Proceeds from the combination “poker shoot” and bake-sale event, held at Big Woods Goods in Canton, were earmarked to help Hannah Faith Collett’s family pay medical bills she’s accrued while she’s been in an Atlanta hospital.
The day-long event kicked off at 11 a.m., and by 12:45 p.m., more than 20 people had laid their $15 down to buy one of the targets, printed with poker cards on the backside, hoping to make the best five-card hand. Several of the well-wishers bought multiple shots for the grand prize: a shotgun.
Early in the morning, Cherokee GOP Chairman Rick Davies led the field with two pair, aces and nines. Soon, though, he was overtaken by state Rep. Scot Turner (R-Holly Springs) who shot a flush. But the winner wasn’t expected to be decided until 8 p.m., when the event ended.
Besides officials, many of the shooters were co-workers of Hannah’s stepfather, David Harlacher, who is a Cherokee County Sheriff’s deputy.
Others were total strangers to the family.
“I’ve heard about it on TV,” said Rodney Smith of Woodstock. “That’s all. I don’t care if I win or not, and if I did win, I’d tell them to give the gun money to them. Every little bit helps.”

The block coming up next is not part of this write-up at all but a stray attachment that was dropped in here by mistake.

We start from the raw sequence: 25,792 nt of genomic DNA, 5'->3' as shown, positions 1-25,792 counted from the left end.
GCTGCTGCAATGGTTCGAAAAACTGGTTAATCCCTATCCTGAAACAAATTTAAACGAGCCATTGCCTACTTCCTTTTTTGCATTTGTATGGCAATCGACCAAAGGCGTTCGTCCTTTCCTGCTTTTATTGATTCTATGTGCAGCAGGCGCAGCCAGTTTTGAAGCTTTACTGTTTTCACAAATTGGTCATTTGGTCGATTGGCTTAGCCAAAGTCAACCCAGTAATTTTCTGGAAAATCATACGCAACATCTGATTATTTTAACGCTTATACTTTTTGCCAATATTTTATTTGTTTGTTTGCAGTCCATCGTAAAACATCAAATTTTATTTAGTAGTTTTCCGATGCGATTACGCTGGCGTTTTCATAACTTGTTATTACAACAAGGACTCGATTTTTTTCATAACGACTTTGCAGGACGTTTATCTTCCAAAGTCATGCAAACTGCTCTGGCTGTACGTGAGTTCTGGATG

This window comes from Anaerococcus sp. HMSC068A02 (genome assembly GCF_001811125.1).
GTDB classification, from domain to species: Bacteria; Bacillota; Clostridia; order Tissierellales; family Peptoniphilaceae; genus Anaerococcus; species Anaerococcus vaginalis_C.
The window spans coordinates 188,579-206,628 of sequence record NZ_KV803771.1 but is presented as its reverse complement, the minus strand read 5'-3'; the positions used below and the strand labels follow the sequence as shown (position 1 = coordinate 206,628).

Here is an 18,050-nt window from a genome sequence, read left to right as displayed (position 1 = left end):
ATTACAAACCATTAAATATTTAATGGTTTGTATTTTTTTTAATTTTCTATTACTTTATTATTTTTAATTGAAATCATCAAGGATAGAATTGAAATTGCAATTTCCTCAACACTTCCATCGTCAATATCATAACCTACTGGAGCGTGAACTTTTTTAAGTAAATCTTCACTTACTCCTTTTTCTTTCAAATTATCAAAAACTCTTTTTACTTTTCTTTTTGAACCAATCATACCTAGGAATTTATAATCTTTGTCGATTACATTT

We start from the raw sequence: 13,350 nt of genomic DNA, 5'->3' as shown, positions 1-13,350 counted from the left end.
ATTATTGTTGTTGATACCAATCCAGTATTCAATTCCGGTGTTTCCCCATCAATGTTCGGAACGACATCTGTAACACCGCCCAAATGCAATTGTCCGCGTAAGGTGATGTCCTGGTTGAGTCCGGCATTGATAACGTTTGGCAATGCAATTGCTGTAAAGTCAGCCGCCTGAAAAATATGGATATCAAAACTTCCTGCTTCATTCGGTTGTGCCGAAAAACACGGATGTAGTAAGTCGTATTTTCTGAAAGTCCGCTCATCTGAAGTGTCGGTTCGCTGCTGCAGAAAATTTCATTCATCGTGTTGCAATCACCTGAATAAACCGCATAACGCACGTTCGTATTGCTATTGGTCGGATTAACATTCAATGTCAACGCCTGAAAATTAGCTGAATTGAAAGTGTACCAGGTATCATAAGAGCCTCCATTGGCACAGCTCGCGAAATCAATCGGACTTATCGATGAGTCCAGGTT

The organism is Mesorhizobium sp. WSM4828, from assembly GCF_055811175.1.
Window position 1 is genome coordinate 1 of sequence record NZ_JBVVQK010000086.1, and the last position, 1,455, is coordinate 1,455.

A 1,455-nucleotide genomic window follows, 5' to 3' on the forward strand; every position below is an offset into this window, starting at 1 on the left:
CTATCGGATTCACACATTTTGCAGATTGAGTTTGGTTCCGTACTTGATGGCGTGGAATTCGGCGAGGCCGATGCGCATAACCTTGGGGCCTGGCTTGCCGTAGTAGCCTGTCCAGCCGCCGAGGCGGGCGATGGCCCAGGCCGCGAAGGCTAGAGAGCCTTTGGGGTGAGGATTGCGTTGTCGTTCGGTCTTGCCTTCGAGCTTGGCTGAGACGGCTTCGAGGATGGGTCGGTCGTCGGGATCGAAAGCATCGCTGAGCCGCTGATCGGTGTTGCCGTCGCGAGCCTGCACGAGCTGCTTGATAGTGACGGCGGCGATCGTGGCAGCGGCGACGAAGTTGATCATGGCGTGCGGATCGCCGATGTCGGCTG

Canton resident Dee Doyle also didn’t seem too concerned with winning. He joked with women from the local gun club hosting the event — Armed American Ladies — after he came up with the lowly hand of a pair of fives.
Doyle said he also knew very little about Hannah.
“Don’t have to,” he said. “They said it was for charity and it was a young lady in the hospital. That’s all I needed.”
The simple facts of the story were also enough for the Armed American Ladies. But several members of the group have a connection to Hannah in they once worked with her mother, Melissa Harlacher, when she was a nurse at WellStar Kennestone Hospital, said Joni Harper Gommo, leader of the group.
Gommo said the mother has been tirelessly keeping watch of her daughter’s condition, even though Harlacher is also expecting another child and only recently married Hannah’s stepfather.
“Every time I talk about it, I get choked up,” Gommo said as gunshots rang out from the range behind her. “I don’t know how she’s dealing with this. She just got married long ago, and she’s expecting. She has not left her bedside — not once in three weeks.”
She said the parents and Hannah need all the help they can get to keep going and fight her illness.
Bob Alo, whose wife is in the gun club, felt the same way.
“That’s a young kid,” he said as he hung around the event Friday. “We need to do what we can. Hopefully, this organization will raise a lot of money. It’s rough enough being a kid.”